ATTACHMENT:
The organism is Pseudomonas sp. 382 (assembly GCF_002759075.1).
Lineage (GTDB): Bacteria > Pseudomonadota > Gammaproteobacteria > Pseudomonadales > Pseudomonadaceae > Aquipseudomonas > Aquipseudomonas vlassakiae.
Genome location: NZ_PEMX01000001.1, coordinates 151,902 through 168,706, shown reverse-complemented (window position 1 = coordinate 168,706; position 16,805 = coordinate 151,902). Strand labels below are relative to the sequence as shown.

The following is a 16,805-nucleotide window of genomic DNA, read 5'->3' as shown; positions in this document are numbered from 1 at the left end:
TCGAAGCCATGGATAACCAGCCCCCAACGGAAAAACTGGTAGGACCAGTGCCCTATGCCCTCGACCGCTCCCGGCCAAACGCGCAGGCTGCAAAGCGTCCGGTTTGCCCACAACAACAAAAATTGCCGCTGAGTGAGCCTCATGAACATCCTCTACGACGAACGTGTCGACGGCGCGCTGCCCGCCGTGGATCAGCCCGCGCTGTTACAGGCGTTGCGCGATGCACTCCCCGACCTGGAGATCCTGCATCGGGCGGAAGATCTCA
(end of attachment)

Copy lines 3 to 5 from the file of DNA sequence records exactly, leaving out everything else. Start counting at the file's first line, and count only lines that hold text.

Genome location: NZ_PEMX01000001.1, coordinates 151,902 through 168,706, shown reverse-complemented (window position 1 = coordinate 168,706; position 16,805 = coordinate 151,902). Strand labels below are relative to the sequence as shown.

The following is a 16,805-nucleotide window of genomic DNA, read 5'->3' as shown; positions in this document are numbered from 1 at the left end:
TCGAAGCCATGGATAACCAGCCCCCAACGGAAAAACTGGTAGGACCAGTGCCCTATGCCCTCGACCGCTCCCGGCCAAACGCGCAGGCTGCAAAGCGTCCGGTTTGCCCACAACAACAAAAATTGCCGCTGAGTGAGCCTCATGAACATCCTCTACGACGAACGTGTCGACGGCGCGCTGCCCGCCGTGGATCAGCCCGCGCTGTTACAGGCGTTGCGCGATGCACTCCCCGACCTGGAGATCCTGCATCGGGCGGAAGATCTCA